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Truckers, motor carriers disagree on whether parking is a major problem

12/17/2021

Is parking a problem for truckers? It depends on who you ask.

Much like the American citizenry — or even fellow family members — truck drivers and motor carrier executives don't always agree. For example, trade groups like the American Trucking Associations say the driver shortage is the sector's single biggest problem, but other organizations, such as the Owner-Operator Independent Drivers Association, believe the issue is overblown. Indeed, while the ATA argues the shortfall could reach 160,000 drivers within the next decade, the OOIDA counters with the notion that 400,000 commercial driver's licenses are issued per year.

But it isn't just the number of workers that stakeholders are at odds over; they're also at loggerheads on parking — with drivers saying it's a top problem and motor carriers believing otherwise.

Each year, the American Transportation Research Institute conducts a poll among members of the industry to get a pulse on the state of trucking in terms of how things are going. Among the professional truck drivers who were asked to list their chief concerns from 1 to 10 — "1" being the most pressing — tied for first was driver pay and a general lack of available parking.

Motor carriers, on the other hand, say the biggest challenge remains the driver shortage, followed by driver retention and lawsuit abuse reform rounding out the top three. Not only did limited parking not fall in the top five, it wasn't among the top 10 that employers cited. Of the nearly 2,100 poll participants, 49% were owner-operators; the rest were truckers who were employed by a company, motor carrier or otherwise.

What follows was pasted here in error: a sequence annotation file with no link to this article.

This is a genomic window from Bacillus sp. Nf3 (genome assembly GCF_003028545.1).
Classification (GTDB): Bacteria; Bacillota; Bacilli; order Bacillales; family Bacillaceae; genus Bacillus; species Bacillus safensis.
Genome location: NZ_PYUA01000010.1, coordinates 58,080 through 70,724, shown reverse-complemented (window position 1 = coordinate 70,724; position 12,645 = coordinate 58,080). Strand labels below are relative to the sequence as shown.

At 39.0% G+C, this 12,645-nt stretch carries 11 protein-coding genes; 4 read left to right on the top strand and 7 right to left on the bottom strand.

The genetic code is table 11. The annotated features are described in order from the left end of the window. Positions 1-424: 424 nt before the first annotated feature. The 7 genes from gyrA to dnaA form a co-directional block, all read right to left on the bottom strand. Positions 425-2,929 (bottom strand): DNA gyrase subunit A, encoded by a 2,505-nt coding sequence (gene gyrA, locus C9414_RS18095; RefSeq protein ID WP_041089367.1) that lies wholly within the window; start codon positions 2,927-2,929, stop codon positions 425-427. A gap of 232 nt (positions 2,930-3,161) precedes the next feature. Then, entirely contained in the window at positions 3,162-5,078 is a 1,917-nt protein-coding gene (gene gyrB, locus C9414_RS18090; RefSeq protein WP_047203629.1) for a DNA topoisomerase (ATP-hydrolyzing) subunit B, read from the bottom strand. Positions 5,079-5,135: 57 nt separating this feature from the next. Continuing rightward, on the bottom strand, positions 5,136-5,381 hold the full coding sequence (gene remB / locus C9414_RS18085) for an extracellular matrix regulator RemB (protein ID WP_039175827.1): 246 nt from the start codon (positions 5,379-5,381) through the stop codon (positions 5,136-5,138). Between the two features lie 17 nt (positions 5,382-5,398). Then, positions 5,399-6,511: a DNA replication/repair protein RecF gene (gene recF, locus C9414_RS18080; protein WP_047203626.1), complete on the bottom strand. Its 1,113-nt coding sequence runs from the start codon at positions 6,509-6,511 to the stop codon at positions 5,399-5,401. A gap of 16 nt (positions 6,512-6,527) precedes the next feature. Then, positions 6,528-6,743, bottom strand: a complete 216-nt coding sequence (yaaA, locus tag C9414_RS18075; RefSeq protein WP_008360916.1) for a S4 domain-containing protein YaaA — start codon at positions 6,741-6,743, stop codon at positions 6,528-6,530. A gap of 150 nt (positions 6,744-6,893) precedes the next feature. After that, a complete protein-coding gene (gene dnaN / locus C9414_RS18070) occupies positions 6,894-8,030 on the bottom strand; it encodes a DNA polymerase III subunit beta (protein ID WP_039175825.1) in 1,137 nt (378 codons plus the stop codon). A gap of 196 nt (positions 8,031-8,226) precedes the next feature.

Problems with parking 'should not be occurring'
Speaking at the Commercial Carrier Journal' Solutions Summit in Phoenix in early December, ATRI Chief Executive Officer Rebecca Brewster said she has firsthand experience to the parking crisis in her comings and goings.

"The lack of truck parking is a big personal issue for me," Brewster explained, according to Overdrive. "It should not be occurring. This is an untenable position drivers are faced with."

While a dearth of parking spot is the main bone of contention for drivers — more than 70% of drivers say increasing capacity is the best path forward to fixing this issue, according to a separate ATRI study — it isn't the only one. They also point to poor placement of signage and inaccurate park location messaging as contributors.

Differences of opinion aside, some researchers believe addressing the parking situation may also be the solution to the effects of the driver shortage. David Correll, Ph.D, who serves as a research scientist and lecturer at the Massachusetts Institute of Technology, says that more parking spaces would allow drivers to make better use of their time so they don't have to spent so much of it looking for a place to park. In his analysis, long-haul truckers average 6.5 to 7 hours per day when they're permitted up to 11 hours.

It may also lead to more hires by improving safety. According to a study cited by the logistics firm Coyote, half of long-haul drivers do not feel fully safe as they would like when they're at work.

Brewster added that motor carriers should support truckers and speak on their behalf to elected officials in order to better address the problems they face.

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